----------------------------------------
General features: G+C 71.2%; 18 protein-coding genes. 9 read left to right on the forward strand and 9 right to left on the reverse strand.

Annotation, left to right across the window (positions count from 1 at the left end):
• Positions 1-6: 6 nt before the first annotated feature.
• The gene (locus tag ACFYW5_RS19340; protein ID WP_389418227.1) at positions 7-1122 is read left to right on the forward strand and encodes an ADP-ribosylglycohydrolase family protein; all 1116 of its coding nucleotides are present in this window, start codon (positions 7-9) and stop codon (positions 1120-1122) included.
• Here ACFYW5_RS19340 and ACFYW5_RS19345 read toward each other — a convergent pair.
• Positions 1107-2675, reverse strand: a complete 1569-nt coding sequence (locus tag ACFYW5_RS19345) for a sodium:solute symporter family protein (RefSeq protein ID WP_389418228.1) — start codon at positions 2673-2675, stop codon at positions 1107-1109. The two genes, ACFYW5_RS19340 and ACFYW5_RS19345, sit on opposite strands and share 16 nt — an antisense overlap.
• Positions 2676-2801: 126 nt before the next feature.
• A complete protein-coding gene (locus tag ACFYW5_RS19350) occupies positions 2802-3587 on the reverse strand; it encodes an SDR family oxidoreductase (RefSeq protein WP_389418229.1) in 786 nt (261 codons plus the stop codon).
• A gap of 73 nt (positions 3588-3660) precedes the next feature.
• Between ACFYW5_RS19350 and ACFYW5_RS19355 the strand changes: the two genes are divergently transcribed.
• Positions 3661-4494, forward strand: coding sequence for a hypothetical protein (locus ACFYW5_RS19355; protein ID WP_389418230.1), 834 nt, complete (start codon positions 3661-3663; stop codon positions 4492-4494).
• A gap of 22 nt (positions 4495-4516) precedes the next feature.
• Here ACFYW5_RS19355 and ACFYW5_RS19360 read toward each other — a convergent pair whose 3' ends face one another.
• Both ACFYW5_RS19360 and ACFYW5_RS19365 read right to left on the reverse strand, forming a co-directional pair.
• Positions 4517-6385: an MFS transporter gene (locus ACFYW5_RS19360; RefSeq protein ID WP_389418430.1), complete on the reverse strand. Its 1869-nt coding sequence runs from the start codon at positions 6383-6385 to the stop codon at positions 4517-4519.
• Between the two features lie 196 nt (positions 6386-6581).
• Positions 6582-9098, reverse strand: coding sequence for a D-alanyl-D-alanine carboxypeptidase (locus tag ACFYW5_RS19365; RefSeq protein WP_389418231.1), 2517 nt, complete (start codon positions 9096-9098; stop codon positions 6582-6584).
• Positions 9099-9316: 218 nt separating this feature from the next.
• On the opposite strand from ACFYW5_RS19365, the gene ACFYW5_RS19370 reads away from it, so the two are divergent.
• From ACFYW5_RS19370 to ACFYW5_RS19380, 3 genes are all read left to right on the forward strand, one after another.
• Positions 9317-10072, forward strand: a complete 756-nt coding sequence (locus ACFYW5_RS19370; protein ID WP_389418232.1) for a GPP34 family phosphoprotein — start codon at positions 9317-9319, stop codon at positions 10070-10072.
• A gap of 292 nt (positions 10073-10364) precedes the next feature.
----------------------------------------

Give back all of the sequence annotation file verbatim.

General features: G+C 71.2%; 18 protein-coding genes. 9 read left to right on the forward strand and 9 right to left on the reverse strand.

Annotation, left to right across the window (positions count from 1 at the left end):
• Positions 1-6: 6 nt before the first annotated feature.
• The gene (locus tag ACFYW5_RS19340; protein ID WP_389418227.1) at positions 7-1122 is read left to right on the forward strand and encodes an ADP-ribosylglycohydrolase family protein; all 1116 of its coding nucleotides are present in this window, start codon (positions 7-9) and stop codon (positions 1120-1122) included.
• Here ACFYW5_RS19340 and ACFYW5_RS19345 read toward each other — a convergent pair.
• Positions 1107-2675, reverse strand: a complete 1569-nt coding sequence (locus tag ACFYW5_RS19345) for a sodium:solute symporter family protein (RefSeq protein ID WP_389418228.1) — start codon at positions 2673-2675, stop codon at positions 1107-1109. The two genes, ACFYW5_RS19340 and ACFYW5_RS19345, sit on opposite strands and share 16 nt — an antisense overlap.
• Positions 2676-2801: 126 nt before the next feature.
• A complete protein-coding gene (locus tag ACFYW5_RS19350) occupies positions 2802-3587 on the reverse strand; it encodes an SDR family oxidoreductase (RefSeq protein WP_389418229.1) in 786 nt (261 codons plus the stop codon).
• A gap of 73 nt (positions 3588-3660) precedes the next feature.
• Between ACFYW5_RS19350 and ACFYW5_RS19355 the strand changes: the two genes are divergently transcribed.
• Positions 3661-4494, forward strand: coding sequence for a hypothetical protein (locus ACFYW5_RS19355; protein ID WP_389418230.1), 834 nt, complete (start codon positions 3661-3663; stop codon positions 4492-4494).
• A gap of 22 nt (positions 4495-4516) precedes the next feature.
• Here ACFYW5_RS19355 and ACFYW5_RS19360 read toward each other — a convergent pair whose 3' ends face one another.
• Both ACFYW5_RS19360 and ACFYW5_RS19365 read right to left on the reverse strand, forming a co-directional pair.
• Positions 4517-6385: an MFS transporter gene (locus ACFYW5_RS19360; RefSeq protein ID WP_389418430.1), complete on the reverse strand. Its 1869-nt coding sequence runs from the start codon at positions 6383-6385 to the stop codon at positions 4517-4519.
• Between the two features lie 196 nt (positions 6386-6581).
• Positions 6582-9098, reverse strand: coding sequence for a D-alanyl-D-alanine carboxypeptidase (locus tag ACFYW5_RS19365; RefSeq protein WP_389418231.1), 2517 nt, complete (start codon positions 9096-9098; stop codon positions 6582-6584).
• Positions 9099-9316: 218 nt separating this feature from the next.
• On the opposite strand from ACFYW5_RS19365, the gene ACFYW5_RS19370 reads away from it, so the two are divergent.
• From ACFYW5_RS19370 to ACFYW5_RS19380, 3 genes are all read left to right on the forward strand, one after another.
• Positions 9317-10072, forward strand: a complete 756-nt coding sequence (locus ACFYW5_RS19370; protein ID WP_389418232.1) for a GPP34 family phosphoprotein — start codon at positions 9317-9319, stop codon at positions 10070-10072.
• A gap of 292 nt (positions 10073-10364) precedes the next feature.